The Varieties Of Psychedelic Experience by Robert Masters
One of the most important books written on the effects of LSD on the human psyche. • Its authoritative research has great relevance to the current debate on drug legalization. • Prolific authors Robert Masters and Jean Houston are pioneer figures in the field of transpersonal psychology and founders of the Human Potentials Movement. The Varieties of Psychedelic Experience was published in 1966, just as the first legal restrictions on the use of psychedelic substances were being enacted. Unfortunately, the authors' pioneering work on the effects of LSD on the human psyche, which was viewed by its participants as possibly heralding a revolution in the study of the mind, was among the casualties of this interdiction. As a result, the promising results to which their studies attested were never fully explored. Nevertheless, their 15 years of research represents a sober and authoritative appraisal of what remains one of the most controversial developments in the study of the human psyche. Avoiding the wild excesses taken by both sides on this issue, this book is unique for the light it sheds on the possibilities and the limitations of psychedelic drugs, as well as on the techniques for working with them. With drug legalization an increasingly important issue, The Varieties of Psychedelic Experience provides a welcome and much needed contrast to the current hysteria that surrounds this topic.
Breaking Open The Head by Daniel Pinchbeck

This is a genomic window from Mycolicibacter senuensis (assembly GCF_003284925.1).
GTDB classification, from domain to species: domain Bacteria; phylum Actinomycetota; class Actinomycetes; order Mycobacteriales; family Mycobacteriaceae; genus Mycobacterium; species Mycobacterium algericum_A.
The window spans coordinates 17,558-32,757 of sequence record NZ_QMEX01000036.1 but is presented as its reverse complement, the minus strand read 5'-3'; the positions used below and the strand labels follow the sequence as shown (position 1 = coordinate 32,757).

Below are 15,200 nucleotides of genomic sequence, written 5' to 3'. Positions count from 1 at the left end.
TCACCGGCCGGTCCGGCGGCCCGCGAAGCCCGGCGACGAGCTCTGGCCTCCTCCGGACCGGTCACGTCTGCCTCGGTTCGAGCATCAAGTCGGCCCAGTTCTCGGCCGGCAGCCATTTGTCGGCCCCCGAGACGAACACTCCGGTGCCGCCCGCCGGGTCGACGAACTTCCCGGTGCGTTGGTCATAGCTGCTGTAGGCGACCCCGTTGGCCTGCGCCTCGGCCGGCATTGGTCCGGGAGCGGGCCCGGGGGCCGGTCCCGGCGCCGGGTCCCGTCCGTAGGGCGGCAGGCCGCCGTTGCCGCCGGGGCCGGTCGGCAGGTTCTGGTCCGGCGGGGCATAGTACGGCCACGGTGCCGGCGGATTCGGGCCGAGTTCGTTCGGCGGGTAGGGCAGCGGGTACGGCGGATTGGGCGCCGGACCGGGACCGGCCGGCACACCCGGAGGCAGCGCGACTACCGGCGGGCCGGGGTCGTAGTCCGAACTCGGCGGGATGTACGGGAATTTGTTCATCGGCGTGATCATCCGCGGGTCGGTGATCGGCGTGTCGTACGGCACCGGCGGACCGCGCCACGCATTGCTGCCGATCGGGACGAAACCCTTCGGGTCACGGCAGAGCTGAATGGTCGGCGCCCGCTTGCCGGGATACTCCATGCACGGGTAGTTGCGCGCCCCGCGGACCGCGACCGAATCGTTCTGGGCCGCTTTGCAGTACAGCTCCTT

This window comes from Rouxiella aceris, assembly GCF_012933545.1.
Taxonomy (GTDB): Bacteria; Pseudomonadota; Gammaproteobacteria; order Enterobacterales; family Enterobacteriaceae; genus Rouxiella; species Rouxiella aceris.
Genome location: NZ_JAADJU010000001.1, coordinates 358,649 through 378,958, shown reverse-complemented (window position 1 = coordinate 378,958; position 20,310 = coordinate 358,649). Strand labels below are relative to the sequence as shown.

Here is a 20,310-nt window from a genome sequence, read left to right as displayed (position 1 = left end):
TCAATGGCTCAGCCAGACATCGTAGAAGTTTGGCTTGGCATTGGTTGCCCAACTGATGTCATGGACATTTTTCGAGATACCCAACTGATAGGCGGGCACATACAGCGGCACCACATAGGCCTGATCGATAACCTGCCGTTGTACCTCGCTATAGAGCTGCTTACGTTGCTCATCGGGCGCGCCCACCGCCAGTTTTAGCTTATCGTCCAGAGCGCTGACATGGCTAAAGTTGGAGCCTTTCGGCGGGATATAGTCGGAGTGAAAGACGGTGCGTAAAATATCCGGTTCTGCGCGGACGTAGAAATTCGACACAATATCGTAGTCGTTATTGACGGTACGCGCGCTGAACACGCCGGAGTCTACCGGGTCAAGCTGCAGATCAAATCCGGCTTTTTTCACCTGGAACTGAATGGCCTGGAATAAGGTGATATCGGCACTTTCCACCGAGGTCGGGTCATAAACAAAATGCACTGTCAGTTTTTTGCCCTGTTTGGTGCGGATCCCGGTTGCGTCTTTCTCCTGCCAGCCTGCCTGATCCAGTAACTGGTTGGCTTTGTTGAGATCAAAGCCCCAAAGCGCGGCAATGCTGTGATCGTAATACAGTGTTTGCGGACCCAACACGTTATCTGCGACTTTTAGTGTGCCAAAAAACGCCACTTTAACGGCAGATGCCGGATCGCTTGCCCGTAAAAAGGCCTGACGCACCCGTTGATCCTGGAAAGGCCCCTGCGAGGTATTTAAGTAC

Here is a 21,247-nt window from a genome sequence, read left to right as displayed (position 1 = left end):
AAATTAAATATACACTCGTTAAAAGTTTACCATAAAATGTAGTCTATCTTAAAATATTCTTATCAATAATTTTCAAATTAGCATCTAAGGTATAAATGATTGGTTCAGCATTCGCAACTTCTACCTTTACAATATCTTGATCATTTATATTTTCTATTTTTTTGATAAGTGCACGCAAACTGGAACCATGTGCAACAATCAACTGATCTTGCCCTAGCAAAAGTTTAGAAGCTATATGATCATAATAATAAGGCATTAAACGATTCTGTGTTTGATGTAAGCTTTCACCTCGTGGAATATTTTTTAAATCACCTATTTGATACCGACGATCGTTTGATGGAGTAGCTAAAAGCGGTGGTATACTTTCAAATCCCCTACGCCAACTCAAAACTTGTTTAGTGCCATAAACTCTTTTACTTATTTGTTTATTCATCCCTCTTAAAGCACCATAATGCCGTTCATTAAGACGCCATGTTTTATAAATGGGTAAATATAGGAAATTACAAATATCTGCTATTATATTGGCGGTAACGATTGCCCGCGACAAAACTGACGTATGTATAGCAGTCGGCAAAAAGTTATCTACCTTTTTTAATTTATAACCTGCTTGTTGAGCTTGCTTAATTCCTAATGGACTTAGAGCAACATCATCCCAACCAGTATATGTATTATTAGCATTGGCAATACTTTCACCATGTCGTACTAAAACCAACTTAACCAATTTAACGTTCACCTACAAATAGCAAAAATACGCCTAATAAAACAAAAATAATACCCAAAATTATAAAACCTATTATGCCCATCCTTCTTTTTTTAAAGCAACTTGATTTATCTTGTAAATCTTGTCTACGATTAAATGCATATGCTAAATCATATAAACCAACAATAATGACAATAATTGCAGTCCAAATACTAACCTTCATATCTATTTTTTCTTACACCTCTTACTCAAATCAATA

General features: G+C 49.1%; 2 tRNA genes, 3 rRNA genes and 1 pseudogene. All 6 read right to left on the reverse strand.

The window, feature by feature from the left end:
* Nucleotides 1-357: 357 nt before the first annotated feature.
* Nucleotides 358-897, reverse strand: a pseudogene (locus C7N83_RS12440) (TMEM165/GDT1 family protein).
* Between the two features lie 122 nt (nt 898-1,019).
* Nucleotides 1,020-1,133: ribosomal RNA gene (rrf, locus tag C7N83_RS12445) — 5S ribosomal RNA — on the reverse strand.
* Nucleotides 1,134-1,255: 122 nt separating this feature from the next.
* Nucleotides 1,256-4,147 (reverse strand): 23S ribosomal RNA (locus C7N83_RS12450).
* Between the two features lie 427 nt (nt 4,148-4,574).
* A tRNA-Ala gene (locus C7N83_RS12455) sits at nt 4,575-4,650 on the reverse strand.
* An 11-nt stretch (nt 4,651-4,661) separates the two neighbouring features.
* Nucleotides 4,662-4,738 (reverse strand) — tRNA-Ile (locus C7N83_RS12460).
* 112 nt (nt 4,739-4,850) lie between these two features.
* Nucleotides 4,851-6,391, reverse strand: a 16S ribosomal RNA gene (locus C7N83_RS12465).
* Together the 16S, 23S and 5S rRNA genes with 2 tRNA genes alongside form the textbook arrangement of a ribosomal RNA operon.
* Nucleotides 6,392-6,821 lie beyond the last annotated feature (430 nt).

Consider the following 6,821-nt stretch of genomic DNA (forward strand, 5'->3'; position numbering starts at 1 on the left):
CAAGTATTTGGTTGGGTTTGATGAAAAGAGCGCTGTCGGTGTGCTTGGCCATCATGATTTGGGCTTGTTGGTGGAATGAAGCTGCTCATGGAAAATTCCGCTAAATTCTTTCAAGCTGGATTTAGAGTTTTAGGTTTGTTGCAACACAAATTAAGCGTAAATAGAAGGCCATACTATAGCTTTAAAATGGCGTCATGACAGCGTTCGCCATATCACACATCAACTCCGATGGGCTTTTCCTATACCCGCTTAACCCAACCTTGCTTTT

A dazzling work of personal travelogue and cultural criticism that ranges from the primitive to the postmodern in a quest for the promise and meaning of the psychedelic experience. While psychedelics of all sorts are demonized in America today, the visionary compounds found in plants are the spiritual sacraments of tribal cultures around the world. From the iboga of the Bwiti in Gabon, to the Mazatecs of Mexico, these plants are sacred because they awaken the mind to other levels of awareness--to a holographic vision of the universe. Breaking Open the Head is a passionate, multilayered, and sometimes rashly personal inquiry into this deep division. On one level, Daniel Pinchbeck tells the story of the encounters between the modern consciousness of the West and these sacramental substances, including such thinkers as Allen Ginsberg, Antonin Artaud, Walter Benjamin, and Terence McKenna, and a new underground of present-day ethnobotanists, chemists, psychonauts, and philosophers. It is also a scrupulous recording of the author's wide-ranging investigation with these outlaw compounds, including a thirty-hour tribal initiation in West Africa; an all-night encounter with the master shamans of the South American rain forest; and a report from a psychedelic utopia in the Black Rock Desert that is the Burning Man Festival. Breaking Open the Head is brave participatory journalism at its best, a vivid account of psychic and intellectual experiences that opened doors in the wall of Western rationalism and completed Daniel Pinchbeck's personal transformation from a jaded Manhattan journalist to shamanic initiate and grateful citizen of the cosmos.